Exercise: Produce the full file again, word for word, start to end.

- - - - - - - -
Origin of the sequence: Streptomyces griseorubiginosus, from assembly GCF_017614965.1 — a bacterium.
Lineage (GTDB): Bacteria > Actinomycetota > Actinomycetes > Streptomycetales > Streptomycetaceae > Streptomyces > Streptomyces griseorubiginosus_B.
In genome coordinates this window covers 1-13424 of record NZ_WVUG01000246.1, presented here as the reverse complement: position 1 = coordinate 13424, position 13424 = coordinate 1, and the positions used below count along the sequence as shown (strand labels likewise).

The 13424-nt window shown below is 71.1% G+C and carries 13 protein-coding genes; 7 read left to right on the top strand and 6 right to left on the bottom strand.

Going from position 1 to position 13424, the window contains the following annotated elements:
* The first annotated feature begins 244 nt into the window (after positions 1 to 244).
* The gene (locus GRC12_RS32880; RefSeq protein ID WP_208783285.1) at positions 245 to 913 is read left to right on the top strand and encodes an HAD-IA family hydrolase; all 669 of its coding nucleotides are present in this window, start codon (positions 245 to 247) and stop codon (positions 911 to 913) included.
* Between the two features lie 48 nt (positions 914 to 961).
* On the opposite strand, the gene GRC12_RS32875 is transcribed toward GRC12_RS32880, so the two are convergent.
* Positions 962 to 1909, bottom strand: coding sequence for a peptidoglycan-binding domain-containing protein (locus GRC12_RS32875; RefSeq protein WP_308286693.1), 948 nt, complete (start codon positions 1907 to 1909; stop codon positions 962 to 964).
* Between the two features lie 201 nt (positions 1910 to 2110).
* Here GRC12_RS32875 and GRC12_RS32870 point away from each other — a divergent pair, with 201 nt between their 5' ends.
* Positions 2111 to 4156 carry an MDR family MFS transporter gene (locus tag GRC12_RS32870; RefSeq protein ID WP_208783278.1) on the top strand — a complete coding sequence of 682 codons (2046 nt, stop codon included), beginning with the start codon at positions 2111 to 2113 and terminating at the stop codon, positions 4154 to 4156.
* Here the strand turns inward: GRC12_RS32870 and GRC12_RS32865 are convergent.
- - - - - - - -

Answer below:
Origin of the sequence: Streptomyces griseorubiginosus, from assembly GCF_017614965.1 — a bacterium.
Lineage (GTDB): Bacteria > Actinomycetota > Actinomycetes > Streptomycetales > Streptomycetaceae > Streptomyces > Streptomyces griseorubiginosus_B.
In genome coordinates this window covers 1-13424 of record NZ_WVUG01000246.1, presented here as the reverse complement: position 1 = coordinate 13424, position 13424 = coordinate 1, and the positions used below count along the sequence as shown (strand labels likewise).

The 13424-nt window shown below is 71.1% G+C and carries 13 protein-coding genes; 7 read left to right on the top strand and 6 right to left on the bottom strand.

Going from position 1 to position 13424, the window contains the following annotated elements:
* The first annotated feature begins 244 nt into the window (after positions 1 to 244).
* The gene (locus GRC12_RS32880; RefSeq protein ID WP_208783285.1) at positions 245 to 913 is read left to right on the top strand and encodes an HAD-IA family hydrolase; all 669 of its coding nucleotides are present in this window, start codon (positions 245 to 247) and stop codon (positions 911 to 913) included.
* Between the two features lie 48 nt (positions 914 to 961).
* On the opposite strand, the gene GRC12_RS32875 is transcribed toward GRC12_RS32880, so the two are convergent.
* Positions 962 to 1909, bottom strand: coding sequence for a peptidoglycan-binding domain-containing protein (locus GRC12_RS32875; RefSeq protein WP_308286693.1), 948 nt, complete (start codon positions 1907 to 1909; stop codon positions 962 to 964).
* Between the two features lie 201 nt (positions 1910 to 2110).
* Here GRC12_RS32875 and GRC12_RS32870 point away from each other — a divergent pair, with 201 nt between their 5' ends.
* Positions 2111 to 4156 carry an MDR family MFS transporter gene (locus tag GRC12_RS32870; RefSeq protein ID WP_208783278.1) on the top strand — a complete coding sequence of 682 codons (2046 nt, stop codon included), beginning with the start codon at positions 2111 to 2113 and terminating at the stop codon, positions 4154 to 4156.
* Here the strand turns inward: GRC12_RS32870 and GRC12_RS32865 are convergent.